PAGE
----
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An experimental examination of interindividual variation in feather corticosterone content in the house sparrow, Passer domesticus in southeast Australia

Aharon-Rotman, Yaara, Buchanan, Katherine, Klaassen, Marcel and Buttemer, William 2017, An experimental examination of interindividual variation in feather corticosterone content in the house sparrow, Passer domesticus in southeast Australia, General and comparative endocrinology, vol. 244, pp. 93-100, doi: 10.1016/j.ygcen.2015.12.010.

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Title An experimental examination of interindividual variation in feather corticosterone content in the house sparrow, Passer domesticus in southeast Australia
Author(s) Aharon-Rotman, Yaara
Buchanan, Katherine
Klaassen, MarcelORCID iD for Klaassen, Marcel orcid.org/0000-0003-3907-9599
Buttemer, William
Journal name General and comparative endocrinology
Volume number 244
Start page 93
End page 100
Total pages 8
Publisher Elsevier
Place of publication Amsterdam, The Netherlands
Publication date 2017-04-01
ISSN 1095-6840
Keyword(s) Avian
Behaviour
Endocrine
Stress response
Science & Technology
Life Sciences & Biomedicine
Endocrinology & Metabolism
DEVELOPMENT PREDICTS FITNESS
STARLINGS STURNUS-VULGARIS
FAULT-BARS
ADRENAL-FUNCTION
STRESS-RESPONSE
IMMUNE FUNCTION
SEX-DIFFERENCES
LONG-TERM
QUALITY
METYRAPONE
Summary Non-invasive techniques for measuring glucocorticoids (GCs) have become more prevalent, due to the advantage of eliminating the effects of animal disturbance on GC levels and their potential to provide an integrated, historic estimate of circulating GC levels. In the case of birds, corticosterone (CORT) is deposited in feathers, and may reflect a bird's GC status over the period of feather synthesis. This technique thus permits a retrospective view of the average circulating GC levels during the moult period. While it is generally assumed that differences in feather CORT content (CORTf) between individuals reflects their different stress histories during either natural or induced moult, it is not clear how much of this variation is due to extrinsic versus intrinsic factors. We examined this question by determining CORTf in free-living house sparrows (Passer domesticus) from two populations, one urban and the other rural, that were plucked before and after exposure to different plasma CORT levels while held captive. We experimentally manipulated plasma CORT by implanting birds with either a corticosterone-filled, metyrapone-filled, or empty ('sham') silastic capsule as replacement feathers first emerged. The pattern of post-treatment CORTf was consistent with our expectations, based on plasma CORT levels of an experimentally implanted reference group. However, there was no statistically significant difference in CORTf between these treatment groups unless sex, population origin, and CORTf of original feathers for each individual were included in a model. Thus, birds with higher CORTf in feathers removed for this experiment tended to have higher CORTf in post-treatment replacement feathers, irrespective of treatment. In addition, we found that feather fault bar scores were significantly higher in CORT-treated birds than in the other two treatment groups, but did not vary directly with CORTf level. Our study therefore broadly confirms the use of feathers as a non-invasive tool to estimate plasma CORT during moult in birds, but importantly demonstrates the potential for intrinsic differences in stress characteristics between populations and individuals to obscure the effects extrinsic stressors might have on CORTf.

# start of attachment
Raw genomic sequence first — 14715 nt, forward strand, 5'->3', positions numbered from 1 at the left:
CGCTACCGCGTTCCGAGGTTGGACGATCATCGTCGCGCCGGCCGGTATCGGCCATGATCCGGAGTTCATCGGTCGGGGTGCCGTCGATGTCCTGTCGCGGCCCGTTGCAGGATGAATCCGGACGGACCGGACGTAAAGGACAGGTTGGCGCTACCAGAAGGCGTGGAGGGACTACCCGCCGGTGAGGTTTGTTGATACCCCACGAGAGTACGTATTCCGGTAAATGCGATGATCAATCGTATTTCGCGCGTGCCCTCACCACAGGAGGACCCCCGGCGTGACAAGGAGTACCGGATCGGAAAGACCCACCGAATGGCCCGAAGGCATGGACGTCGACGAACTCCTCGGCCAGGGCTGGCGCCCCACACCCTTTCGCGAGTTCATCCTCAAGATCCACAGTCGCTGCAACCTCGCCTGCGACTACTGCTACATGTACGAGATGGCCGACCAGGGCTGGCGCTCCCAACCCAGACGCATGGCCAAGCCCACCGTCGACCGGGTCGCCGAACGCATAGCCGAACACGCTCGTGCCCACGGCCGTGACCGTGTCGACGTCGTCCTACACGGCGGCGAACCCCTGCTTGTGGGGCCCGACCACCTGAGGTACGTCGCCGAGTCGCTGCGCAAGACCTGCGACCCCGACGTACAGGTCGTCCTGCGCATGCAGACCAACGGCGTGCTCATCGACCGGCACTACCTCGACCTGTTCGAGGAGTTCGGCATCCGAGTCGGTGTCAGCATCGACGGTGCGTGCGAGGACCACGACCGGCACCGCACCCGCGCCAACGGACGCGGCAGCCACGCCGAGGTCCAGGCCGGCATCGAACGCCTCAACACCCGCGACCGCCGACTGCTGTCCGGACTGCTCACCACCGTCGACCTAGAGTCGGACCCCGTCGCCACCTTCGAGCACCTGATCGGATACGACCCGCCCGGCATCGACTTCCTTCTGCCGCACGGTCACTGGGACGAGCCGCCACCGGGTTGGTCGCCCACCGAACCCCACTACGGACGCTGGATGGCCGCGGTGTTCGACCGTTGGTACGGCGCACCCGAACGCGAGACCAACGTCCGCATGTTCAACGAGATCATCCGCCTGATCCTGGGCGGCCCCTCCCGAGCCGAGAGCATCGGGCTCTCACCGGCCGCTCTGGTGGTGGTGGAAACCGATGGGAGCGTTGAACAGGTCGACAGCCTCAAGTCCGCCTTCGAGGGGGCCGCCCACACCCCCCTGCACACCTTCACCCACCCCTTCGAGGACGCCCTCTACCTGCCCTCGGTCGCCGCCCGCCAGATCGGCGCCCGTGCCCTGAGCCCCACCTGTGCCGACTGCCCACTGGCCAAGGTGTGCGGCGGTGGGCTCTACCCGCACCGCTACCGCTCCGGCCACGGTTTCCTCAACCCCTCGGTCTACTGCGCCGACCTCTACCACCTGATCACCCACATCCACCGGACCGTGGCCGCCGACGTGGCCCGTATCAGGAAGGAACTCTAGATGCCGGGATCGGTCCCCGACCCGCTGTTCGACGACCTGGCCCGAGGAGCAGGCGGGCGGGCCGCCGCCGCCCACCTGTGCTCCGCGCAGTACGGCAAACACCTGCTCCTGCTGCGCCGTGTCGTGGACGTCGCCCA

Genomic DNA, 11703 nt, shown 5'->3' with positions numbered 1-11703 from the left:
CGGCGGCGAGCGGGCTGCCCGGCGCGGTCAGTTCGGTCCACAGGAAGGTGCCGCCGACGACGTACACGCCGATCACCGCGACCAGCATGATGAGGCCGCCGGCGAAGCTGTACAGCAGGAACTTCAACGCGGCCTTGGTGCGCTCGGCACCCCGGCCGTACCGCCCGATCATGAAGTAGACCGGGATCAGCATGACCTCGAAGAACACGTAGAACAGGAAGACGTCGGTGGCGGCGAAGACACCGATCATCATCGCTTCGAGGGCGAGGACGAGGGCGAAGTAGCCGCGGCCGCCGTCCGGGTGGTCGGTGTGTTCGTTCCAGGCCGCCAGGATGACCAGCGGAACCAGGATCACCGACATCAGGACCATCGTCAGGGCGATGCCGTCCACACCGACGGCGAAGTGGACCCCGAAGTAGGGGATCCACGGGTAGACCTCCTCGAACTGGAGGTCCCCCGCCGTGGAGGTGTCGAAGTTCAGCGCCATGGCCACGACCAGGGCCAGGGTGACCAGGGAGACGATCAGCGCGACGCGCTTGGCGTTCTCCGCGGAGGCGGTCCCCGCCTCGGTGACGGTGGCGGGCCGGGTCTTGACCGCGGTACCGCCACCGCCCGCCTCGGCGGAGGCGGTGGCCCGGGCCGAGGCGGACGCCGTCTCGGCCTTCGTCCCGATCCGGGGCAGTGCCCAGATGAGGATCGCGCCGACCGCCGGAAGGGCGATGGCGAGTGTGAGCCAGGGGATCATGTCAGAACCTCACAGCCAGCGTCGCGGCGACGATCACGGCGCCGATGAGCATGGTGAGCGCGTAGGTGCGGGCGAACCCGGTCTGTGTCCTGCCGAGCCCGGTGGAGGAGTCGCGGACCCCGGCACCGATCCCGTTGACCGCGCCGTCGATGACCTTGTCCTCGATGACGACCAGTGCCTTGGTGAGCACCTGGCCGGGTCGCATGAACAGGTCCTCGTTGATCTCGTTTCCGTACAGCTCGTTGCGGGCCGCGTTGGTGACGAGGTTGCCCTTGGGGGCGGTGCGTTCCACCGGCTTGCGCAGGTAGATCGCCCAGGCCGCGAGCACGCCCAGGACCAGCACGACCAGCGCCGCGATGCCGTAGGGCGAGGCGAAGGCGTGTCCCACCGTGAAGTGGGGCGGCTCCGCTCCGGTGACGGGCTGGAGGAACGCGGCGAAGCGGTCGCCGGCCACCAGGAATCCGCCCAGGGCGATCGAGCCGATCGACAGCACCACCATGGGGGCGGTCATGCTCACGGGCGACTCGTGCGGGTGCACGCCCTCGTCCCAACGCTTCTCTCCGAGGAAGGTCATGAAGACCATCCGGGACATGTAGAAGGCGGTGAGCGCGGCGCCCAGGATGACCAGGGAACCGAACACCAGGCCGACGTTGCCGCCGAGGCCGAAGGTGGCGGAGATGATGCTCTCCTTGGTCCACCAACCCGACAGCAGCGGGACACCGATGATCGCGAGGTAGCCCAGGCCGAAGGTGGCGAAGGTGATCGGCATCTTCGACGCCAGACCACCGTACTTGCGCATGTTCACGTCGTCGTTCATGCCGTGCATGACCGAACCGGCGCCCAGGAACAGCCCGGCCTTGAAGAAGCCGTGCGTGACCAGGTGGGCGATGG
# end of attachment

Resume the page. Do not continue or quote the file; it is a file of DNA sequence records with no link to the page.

Language eng
DOI 10.1016/j.ygcen.2015.12.010
Field of Research 060603 Animal Physiology - Systems
060801 Animal Behaviour
0608 Zoology
0606 Physiology
0707 Veterinary Sciences
Socio Economic Objective 970106 Expanding Knowledge in the Biological Sciences
HERDC Research category C1 Refereed article in a scholarly journal
ERA Research output type C Journal article
Copyright notice ©2015, Elsevier
Persistent URL http://hdl.handle.net/10536/DRO/DU:30080524

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